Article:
their tale: and in consequence they were put to the torture, and having formally confessed what they had under taken to do, they were all beheaded. 10. Accordingly, every resource of war having been prepared, the barbarians, at the third watch discarding all fear from past failures, rushed in enormous numbers against the blocked-up entrances of the city, their officers urging them with great obstimacy. But the provincials and imperial guards, with the rest of the garrison, rose with fearless courage to repel them, and their missiles of every kind, even when shot at random among so vast a crowd, could not fall harmless. Our men perceived that the barbarians were using the same weapons which we ourselves had shot at them: and accordingly an order was given that the strings which fastened the iron points to the javelins and arrows should be cut before they were hurled or shot; so that while flying they should preserve their efficacy, but when they pierced a body or fell on the ground they should come asunder. 12. While affairs were in this critical state an unexpected accident had a considerable influence on the result. A scorpion, a military engine which in ordinary language is also known as the wild-ass, being stationed opposite the dense array of the enemy, hurled forth a huge stone, which, although it fell harmless on the ground, yet by the mere sight of it terrified them so greatly, that in alarm at the strange spectacle they all fell back and endeavoured to retreat. 13. But their officers ordering the trumpets to sound a charge, the battle was renewed; and the Romans, as before, got the advantage, not a single javelin or bullet hurled by a slinger failing of its effect. For the troops of the generals who led the vanguard, and who were inflamed by the desire of possessing themselves of the treasures which Valens had so wickedly acquired, were followed closely by others who were vain of exposing themselves to as much danger as those of greater renown. And some were wounded almost to death: others were struck down, crushed by huge weights, or pierced through their breasts with javelins; some who carried ladders and attempted to scale the walls on different sides were buried under their own burthens, being beaten down by stones which


were hurled upon them, and by fragments of pillars and cylinders.

14. And yet, horrible as the sight of this bloodshed was, so great was their ardour that no one relaxed in his gallant exertions till the evening, being encouraged by seeing many of the garrison also fall by various wounds. So, without rest, or relaxation, both the besiegers and the besieged fought with unwearied courage.

15. And now no kind of order was observed by the enemy, but they fought in detached bands and in skirmishes (which is the sign of the extremity of despair); and at last, when evening came on, they all returned to their tents, sorrowfully, each man accusing his neighbour of inconsiderate rashness, because they had not taken the advice of Fritigern, and avoided the labours and dangers of a siege.


§ 1. AFTER the battle, the soldiers devoted the whole night (which, as it was summer, was not long) to tending the wounded with all the remedies known to their nations, and when daylight returned they began to discuss various plans, doubting what to do. And after many plans had been proposed and objected to, they at last decided to occupy Perinthus, and then, every place where they could hear that any treasures were stored up, the deserters and fugitives having given them all the information they required, so that they learnt what was in every house, to say nothing of what was in every city. Adopting this resolution unanimously, which they thought the best, they advanced by slow marches, ravaging and burning everything as they passed. 2. But those who had been besieged in Hadrianople, after the barbarians had departed, as soon as scouts of approved fidelity had reported that the whole place was free from enemies, issued forth at midnight, and avoiding the public causeways, took out-of-way roads through the woods, and withdrew, some to Philippopolis, and from thence to Serdica, others to Macedonia; with all the wealth which they had saved undiminished, and pressing on with the greatest exertion and celerity, as if they were likely to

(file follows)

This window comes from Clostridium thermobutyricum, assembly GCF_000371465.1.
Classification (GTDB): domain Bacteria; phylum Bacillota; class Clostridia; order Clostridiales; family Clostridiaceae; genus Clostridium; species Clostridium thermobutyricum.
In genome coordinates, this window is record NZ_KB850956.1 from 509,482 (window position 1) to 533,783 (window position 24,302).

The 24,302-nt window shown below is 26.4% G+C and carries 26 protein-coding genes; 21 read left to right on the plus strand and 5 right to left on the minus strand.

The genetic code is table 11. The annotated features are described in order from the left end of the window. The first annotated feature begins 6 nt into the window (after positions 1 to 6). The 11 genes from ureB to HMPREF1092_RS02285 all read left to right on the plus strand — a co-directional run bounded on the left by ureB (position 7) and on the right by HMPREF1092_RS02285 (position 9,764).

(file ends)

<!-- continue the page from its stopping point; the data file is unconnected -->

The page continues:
find Valens in those regions, since they were wholly ignorant that he had perished in battle, er else certainly (as is rather believed) burnt to death in the cottage.

3. Meanwhile the Goths, combining with the Huns and Alani, both brave and warlike tribes, and inured to toil and hardship, whom Fritigern had with great ability won overto his side by the temptation of great rewards -fixed their camp near Perinthus ; but recollecting their previous losses, they did not venture to come close to the city, or make any attempt to take it; they, however, devastated and entirely stripped the fertile territory surrounding it, slaying or making prisoners of the inhabitants!

4. From hence they marched with speed to Constantinople in battle array, from fear of ambuscadcs; being eager to make themselves masters of its ample riches, and resolved to try every means to take that illustrious city. But while giving way to extravagant pride, and beating almost against the barriers of the gates, they were repulsed in this instance by the Deity.

5. A body of Saracens (a nation of whose origin and manners we have already given a full account in several places), being more suited for sallies and skirmishes than

_for pitched battles, had been lately introduced into the

city; and, as soon as they saw the barbarian host, they sallied out boldly from the city to attack it-. There was a stubborn fight for some time; and at last both armies parted on equal terms.

6. But a strange and unprecedented incident gave the final advantage to the eastern warriors; for one of them with long hair, naked-with the exception of a covering round his waist—shouting a hoarse and melancholy cry, drew his dagger and plunged into the middle of the Gothic host, and after he had slain an enemy, put his lips to hil throat, and sucked his blood. The barbarians were terrified at this marvellous prodigy, and from that time forth, when they proceeded on any enterprise, displayed none of their former and usual ferocity, but advanced with hesitating steps.

7. As time went on their ardour damped, and they began to take into consideration the vast circuit of the walls (which was the greater on account of the large space occupied by mansions with gardens within it), the in